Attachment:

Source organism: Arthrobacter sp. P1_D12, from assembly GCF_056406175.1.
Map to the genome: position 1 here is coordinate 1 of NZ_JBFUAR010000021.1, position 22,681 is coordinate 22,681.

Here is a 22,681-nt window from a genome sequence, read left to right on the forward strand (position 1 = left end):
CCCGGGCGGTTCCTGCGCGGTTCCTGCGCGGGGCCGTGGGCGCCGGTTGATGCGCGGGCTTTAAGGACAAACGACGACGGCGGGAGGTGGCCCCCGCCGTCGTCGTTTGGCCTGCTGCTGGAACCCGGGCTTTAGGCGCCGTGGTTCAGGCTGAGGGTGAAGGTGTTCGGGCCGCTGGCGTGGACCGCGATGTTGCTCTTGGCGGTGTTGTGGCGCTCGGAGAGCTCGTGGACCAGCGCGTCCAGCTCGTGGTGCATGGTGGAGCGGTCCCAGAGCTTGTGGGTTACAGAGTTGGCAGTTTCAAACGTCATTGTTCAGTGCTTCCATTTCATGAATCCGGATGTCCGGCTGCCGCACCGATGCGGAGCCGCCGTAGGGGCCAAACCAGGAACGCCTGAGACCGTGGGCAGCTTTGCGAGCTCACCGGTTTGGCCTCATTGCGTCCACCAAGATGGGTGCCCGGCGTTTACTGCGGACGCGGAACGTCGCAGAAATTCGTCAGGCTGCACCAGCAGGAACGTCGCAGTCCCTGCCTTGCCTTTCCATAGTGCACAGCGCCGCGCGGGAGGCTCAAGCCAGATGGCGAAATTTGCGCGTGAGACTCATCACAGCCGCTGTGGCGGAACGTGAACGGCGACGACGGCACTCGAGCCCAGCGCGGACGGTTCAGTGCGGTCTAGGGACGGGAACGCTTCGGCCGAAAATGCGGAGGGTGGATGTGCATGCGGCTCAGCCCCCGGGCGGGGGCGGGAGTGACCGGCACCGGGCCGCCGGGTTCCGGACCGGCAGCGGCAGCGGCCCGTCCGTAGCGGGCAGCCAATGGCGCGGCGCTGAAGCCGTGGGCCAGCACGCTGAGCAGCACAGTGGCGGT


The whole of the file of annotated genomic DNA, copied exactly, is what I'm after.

Source organism: Arthrobacter sp. P1_D12, from assembly GCF_056406175.1.
Map to the genome: position 1 here is coordinate 1 of NZ_JBFUAR010000021.1, position 22,681 is coordinate 22,681.

Here is a 22,681-nt window from a genome sequence, read left to right on the forward strand (position 1 = left end):
CCCGGGCGGTTCCTGCGCGGTTCCTGCGCGGGGCCGTGGGCGCCGGTTGATGCGCGGGCTTTAAGGACAAACGACGACGGCGGGAGGTGGCCCCCGCCGTCGTCGTTTGGCCTGCTGCTGGAACCCGGGCTTTAGGCGCCGTGGTTCAGGCTGAGGGTGAAGGTGTTCGGGCCGCTGGCGTGGACCGCGATGTTGCTCTTGGCGGTGTTGTGGCGCTCGGAGAGCTCGTGGACCAGCGCGTCCAGCTCGTGGTGCATGGTGGAGCGGTCCCAGAGCTTGTGGGTTACAGAGTTGGCAGTTTCAAACGTCATTGTTCAGTGCTTCCATTTCATGAATCCGGATGTCCGGCTGCCGCACCGATGCGGAGCCGCCGTAGGGGCCAAACCAGGAACGCCTGAGACCGTGGGCAGCTTTGCGAGCTCACCGGTTTGGCCTCATTGCGTCCACCAAGATGGGTGCCCGGCGTTTACTGCGGACGCGGAACGTCGCAGAAATTCGTCAGGCTGCACCAGCAGGAACGTCGCAGTCCCTGCCTTGCCTTTCCATAGTGCACAGCGCCGCGCGGGAGGCTCAAGCCAGATGGCGAAATTTGCGCGTGAGACTCATCACAGCCGCTGTGGCGGAACGTGAACGGCGACGACGGCACTCGAGCCCAGCGCGGACGGTTCAGTGCGGTCTAGGGACGGGAACGCTTCGGCCGAAAATGCGGAGGGTGGATGTGCATGCGGCTCAGCCCCCGGGCGGGGGCGGGAGTGACCGGCACCGGGCCGCCGGGTTCCGGACCGGCAGCGGCAGCGGCCCGTCCGTAGCGGGCAGCCAATGGCGCGGCGCTGAAGCCGTGGGCCAGCACGCTGAGCAGCACAGTGGCGGT